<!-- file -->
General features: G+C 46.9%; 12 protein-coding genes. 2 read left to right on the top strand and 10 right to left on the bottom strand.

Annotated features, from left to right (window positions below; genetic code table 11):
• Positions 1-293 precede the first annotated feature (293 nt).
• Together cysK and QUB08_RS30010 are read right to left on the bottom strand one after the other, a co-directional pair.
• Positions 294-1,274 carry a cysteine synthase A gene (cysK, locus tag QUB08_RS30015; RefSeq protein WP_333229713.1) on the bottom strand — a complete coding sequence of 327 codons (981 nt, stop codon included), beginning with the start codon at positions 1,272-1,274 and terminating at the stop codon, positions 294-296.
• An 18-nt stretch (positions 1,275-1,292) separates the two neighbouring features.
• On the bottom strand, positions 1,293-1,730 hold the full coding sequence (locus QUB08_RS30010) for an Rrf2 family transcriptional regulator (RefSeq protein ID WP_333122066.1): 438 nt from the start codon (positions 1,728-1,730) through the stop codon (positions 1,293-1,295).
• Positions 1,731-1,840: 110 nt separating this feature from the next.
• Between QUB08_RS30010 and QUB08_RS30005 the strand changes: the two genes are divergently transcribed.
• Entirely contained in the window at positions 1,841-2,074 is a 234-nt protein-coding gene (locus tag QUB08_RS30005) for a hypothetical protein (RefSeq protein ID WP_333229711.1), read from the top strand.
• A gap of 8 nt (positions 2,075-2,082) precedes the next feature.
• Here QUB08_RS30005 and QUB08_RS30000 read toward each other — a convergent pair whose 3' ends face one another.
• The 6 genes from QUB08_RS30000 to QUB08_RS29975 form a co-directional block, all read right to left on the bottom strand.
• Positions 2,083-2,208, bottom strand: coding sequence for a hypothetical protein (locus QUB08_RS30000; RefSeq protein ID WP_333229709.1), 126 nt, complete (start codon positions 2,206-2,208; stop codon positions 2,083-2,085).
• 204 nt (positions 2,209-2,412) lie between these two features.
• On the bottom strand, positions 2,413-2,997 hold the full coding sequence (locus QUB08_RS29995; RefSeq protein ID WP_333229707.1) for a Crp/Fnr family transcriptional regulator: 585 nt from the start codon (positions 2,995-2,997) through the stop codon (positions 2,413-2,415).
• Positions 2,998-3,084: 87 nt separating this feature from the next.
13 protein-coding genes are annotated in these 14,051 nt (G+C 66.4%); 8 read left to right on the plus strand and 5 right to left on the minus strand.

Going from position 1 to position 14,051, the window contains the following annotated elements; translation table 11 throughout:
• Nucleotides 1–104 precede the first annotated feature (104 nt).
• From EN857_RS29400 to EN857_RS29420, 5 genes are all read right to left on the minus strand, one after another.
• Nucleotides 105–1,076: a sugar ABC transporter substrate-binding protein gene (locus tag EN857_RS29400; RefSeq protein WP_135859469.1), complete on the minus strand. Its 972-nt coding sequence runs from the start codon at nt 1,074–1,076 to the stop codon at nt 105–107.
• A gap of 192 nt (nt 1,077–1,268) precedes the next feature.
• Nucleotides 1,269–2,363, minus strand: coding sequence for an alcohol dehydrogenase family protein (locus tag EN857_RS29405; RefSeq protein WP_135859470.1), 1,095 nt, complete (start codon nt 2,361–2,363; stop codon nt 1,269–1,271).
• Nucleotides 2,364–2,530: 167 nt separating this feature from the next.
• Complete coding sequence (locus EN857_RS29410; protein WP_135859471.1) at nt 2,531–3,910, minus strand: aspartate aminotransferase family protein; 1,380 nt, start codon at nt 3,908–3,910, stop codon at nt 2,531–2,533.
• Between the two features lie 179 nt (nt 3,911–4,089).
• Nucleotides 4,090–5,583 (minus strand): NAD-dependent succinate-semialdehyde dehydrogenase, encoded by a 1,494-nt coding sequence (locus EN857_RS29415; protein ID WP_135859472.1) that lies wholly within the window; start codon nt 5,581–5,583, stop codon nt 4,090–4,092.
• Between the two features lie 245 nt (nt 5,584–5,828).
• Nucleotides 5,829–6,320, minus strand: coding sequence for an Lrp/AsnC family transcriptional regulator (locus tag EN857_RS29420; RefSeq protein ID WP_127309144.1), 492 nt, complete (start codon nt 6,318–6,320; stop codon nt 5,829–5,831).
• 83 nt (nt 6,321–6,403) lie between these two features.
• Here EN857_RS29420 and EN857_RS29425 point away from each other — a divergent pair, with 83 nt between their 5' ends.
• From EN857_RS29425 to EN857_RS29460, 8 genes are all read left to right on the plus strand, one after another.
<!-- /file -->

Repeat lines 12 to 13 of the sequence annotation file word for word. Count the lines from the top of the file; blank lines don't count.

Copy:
• Here QUB08_RS30005 and QUB08_RS30000 read toward each other — a convergent pair whose 3' ends face one another.
• The 6 genes from QUB08_RS30000 to QUB08_RS29975 form a co-directional block, all read right to left on the bottom strand.